Moving to a new country presents allows you to pursue new personal and professional opportunities. By taking time to understand the financial system, immigrants can create a solid foundation for their new life. This could mean the difference between surviving and thriving during the first few years. While most newcomers are aware that Canada’s banking system differs from that of their home country, they often do not know what those differences entail.
Keep reading to see tips on how to bank and build credit in Canada:
Open a Bank Account Even if You Do Not Have a Job Yet
Many newcomers are surprised to learn that they can open a bank account without having a job. In their home country, they might not have been able to do so without being employed with a steady income. However, in Canada, opening a bank account is one of the first things newcomers should do—even if no funds are deposited right away.
The main types of accounts in Canada are chequing and savings accounts:
- A chequing account is for day-to-day banking. You will use the money in this account to make everyday purchases. With this account, you can deposit and withdraw at any time. This makes it a convenient and safe place to keep money.
- A savings account is ideal for setting aside money for larger costs, such as education or home furnishings. The balance in this account will earn interest and you can easily access your money when you need it.
When exploring options, ask about bill payments and the number of transactions that can be made every month without fees. Be sure to compare fees and interest rates for the different accounts, as well as features and offers. For example, RBC offers no monthly fees for newcomers for a period of time to help with settling in a new country. As long as you keep your account open for 90 days, there is no fee to close the account if your situation changes or you decide not to live in Canada permanently.
Start Building Credit Immediately
Many newcomers understand that building credit history is necessary to settling in Canada. But they may not know exactly how it works.
Credit history in Canada is a key factor to determine eligibility for a loan.
Canada’s central credit bureaus use credit history to provide a score that reflects credit worthiness. A credit score is built through financial transactions, such as the first time newcomers ask for a loan, set up utilities, or purchase a mobile plan—and it is built over time. The score is determined based on the evidence of how finances and repayment were managed. This is influenced, for example, by whether monthly bills are paid in a timely manner.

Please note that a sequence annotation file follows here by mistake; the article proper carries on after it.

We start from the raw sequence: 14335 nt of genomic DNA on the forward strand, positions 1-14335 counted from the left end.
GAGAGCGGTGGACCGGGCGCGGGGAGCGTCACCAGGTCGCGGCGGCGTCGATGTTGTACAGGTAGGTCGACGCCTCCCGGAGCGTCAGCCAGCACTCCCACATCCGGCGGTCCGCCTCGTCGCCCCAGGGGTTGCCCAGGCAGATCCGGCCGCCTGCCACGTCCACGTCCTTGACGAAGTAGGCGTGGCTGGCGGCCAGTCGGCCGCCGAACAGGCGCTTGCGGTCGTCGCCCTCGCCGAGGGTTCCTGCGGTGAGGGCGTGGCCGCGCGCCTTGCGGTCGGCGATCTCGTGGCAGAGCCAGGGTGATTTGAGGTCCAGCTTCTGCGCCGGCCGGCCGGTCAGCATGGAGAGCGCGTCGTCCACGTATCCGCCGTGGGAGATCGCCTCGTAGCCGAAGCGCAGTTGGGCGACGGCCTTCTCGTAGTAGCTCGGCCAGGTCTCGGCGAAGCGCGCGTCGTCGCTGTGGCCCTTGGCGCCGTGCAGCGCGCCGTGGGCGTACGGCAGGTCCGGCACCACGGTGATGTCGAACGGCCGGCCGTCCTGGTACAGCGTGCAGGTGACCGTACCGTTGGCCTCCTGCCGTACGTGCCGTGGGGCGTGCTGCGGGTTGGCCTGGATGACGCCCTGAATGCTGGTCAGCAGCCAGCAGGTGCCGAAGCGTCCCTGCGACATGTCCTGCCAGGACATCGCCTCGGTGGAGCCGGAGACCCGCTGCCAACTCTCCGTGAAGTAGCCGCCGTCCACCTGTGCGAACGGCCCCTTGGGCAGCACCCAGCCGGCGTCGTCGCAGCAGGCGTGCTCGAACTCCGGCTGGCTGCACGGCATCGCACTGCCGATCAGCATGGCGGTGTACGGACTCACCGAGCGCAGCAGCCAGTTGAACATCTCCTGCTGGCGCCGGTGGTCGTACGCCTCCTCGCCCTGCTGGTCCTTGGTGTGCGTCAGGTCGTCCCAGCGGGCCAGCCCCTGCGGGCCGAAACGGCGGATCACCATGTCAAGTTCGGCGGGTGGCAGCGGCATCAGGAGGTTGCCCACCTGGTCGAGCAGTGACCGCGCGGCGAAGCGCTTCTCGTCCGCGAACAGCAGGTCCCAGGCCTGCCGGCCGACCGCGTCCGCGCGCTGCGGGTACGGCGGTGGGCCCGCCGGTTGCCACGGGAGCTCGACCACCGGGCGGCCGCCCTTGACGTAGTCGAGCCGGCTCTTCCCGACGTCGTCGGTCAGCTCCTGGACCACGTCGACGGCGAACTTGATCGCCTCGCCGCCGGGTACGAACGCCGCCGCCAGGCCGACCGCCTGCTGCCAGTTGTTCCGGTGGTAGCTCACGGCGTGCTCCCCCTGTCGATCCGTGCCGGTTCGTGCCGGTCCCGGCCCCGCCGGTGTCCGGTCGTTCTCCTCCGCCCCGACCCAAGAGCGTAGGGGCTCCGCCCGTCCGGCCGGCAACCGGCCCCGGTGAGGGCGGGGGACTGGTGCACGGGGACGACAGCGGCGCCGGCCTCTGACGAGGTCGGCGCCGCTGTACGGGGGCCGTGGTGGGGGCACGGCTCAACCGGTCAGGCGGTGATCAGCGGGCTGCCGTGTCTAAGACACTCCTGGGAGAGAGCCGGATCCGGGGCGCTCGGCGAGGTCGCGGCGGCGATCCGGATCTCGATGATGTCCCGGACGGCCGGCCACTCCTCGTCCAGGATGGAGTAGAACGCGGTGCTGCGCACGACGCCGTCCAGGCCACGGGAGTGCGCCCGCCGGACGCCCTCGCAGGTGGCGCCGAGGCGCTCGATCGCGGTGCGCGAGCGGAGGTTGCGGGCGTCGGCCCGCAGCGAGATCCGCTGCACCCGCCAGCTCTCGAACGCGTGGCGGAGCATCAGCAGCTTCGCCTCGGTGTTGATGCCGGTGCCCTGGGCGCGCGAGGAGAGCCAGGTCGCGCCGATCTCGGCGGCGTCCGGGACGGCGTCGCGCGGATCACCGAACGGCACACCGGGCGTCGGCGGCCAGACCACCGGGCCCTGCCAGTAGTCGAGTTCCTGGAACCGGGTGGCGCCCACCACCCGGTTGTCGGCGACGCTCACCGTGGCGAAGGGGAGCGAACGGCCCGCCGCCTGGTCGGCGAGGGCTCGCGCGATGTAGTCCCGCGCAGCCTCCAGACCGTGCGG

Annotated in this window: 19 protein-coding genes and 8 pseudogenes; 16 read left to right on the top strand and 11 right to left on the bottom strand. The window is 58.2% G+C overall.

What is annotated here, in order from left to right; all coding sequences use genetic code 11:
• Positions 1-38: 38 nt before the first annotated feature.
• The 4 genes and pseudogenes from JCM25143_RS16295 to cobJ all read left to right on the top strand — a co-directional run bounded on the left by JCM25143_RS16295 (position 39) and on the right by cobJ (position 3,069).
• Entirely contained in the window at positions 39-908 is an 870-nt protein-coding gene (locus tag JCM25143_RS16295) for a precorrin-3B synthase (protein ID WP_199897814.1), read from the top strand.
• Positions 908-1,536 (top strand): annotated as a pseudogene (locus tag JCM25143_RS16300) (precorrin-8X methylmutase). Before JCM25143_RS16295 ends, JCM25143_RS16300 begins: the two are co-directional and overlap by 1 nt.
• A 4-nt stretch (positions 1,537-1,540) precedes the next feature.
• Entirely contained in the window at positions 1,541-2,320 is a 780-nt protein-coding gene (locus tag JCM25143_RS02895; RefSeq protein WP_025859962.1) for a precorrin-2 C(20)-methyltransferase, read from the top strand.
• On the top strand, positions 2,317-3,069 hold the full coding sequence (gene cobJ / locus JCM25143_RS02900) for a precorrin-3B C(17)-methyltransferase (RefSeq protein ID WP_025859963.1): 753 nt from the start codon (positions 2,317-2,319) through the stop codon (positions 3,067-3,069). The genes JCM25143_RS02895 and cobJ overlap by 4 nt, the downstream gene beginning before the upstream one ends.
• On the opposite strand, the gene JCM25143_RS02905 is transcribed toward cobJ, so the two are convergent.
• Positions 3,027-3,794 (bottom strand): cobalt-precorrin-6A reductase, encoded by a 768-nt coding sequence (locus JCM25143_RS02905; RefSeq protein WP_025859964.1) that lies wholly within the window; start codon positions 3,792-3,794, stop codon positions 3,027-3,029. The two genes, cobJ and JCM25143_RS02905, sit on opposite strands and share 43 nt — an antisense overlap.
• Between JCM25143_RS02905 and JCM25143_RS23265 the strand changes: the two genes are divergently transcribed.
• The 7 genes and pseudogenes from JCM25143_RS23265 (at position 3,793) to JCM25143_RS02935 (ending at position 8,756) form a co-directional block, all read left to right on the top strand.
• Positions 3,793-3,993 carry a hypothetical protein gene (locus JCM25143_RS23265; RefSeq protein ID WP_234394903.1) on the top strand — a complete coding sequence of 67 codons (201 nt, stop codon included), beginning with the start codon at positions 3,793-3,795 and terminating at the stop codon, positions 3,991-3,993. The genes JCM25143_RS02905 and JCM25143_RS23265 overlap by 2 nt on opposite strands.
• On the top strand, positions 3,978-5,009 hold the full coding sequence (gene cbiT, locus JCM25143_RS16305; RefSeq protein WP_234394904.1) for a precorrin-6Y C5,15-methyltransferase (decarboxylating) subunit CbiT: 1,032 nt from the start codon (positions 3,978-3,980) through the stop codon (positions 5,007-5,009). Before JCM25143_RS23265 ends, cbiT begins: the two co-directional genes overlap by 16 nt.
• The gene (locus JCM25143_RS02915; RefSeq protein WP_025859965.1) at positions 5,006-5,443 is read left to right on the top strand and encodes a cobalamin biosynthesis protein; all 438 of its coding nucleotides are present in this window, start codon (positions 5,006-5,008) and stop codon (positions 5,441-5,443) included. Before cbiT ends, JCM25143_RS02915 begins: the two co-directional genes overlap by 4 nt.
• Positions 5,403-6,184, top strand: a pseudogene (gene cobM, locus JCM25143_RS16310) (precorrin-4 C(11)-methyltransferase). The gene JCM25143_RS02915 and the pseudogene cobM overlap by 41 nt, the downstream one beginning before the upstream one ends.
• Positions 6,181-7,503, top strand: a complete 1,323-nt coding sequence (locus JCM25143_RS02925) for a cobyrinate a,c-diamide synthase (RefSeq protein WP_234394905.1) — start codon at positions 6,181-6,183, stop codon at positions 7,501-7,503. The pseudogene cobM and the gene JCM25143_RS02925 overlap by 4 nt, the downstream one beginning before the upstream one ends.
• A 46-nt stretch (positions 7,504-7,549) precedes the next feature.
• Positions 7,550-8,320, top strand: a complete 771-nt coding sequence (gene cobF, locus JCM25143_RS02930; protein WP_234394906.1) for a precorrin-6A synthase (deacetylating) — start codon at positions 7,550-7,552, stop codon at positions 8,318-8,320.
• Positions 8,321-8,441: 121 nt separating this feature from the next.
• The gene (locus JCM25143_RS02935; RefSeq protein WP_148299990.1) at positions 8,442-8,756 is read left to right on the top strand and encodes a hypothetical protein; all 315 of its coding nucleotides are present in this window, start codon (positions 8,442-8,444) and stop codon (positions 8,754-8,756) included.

A good credit score helps newcomers qualify for loans and might lead to lower interest rates. This is helpful when buying a car, getting a mortgage, paying for school, and more.
Here are a few more important points about building and maintaining a credit score:
- Everyone has their own credit score. If the credit card, car loan, or mortgage is in your spouse’s name only, the activity relates to the spouse’s credit score. Each person should build their own credit history.
- Pay your bills on time. Credit reporting agencies track credit scores, so they know if you pay your bills on time: including your utilities, mobile phone, and credit card. This is why it is important to pay at least the minimum payment on time.
- Regularly check your credit score. RBC personal banking clients can access their credit score right through the TransUnion CreditView Dashboard in their RBC online banking portal. Checking your credit score at least once a year helps detect any errors and protects against identity fraud by ensuring the information is accurate.
While every newcomer to Canada has their own set of distinct goals and circumstances, most are eager to learn how to navigate the Canadian financial language and landscape. Do not hesitate to ask your bank’s client advisors about any questions you may have.
Starting a new life in Canada will be easier with a solid understanding of how to manage finances and build credit history. A promising future awaits.
For assistance with getting a bank account, credit card, or mortgage in Canada, visit rbc.com/newcomers.
The views and opinions expressed in this article are those of the author(s) and do not necessarily reflect the official policy or position of World Education Services (WES).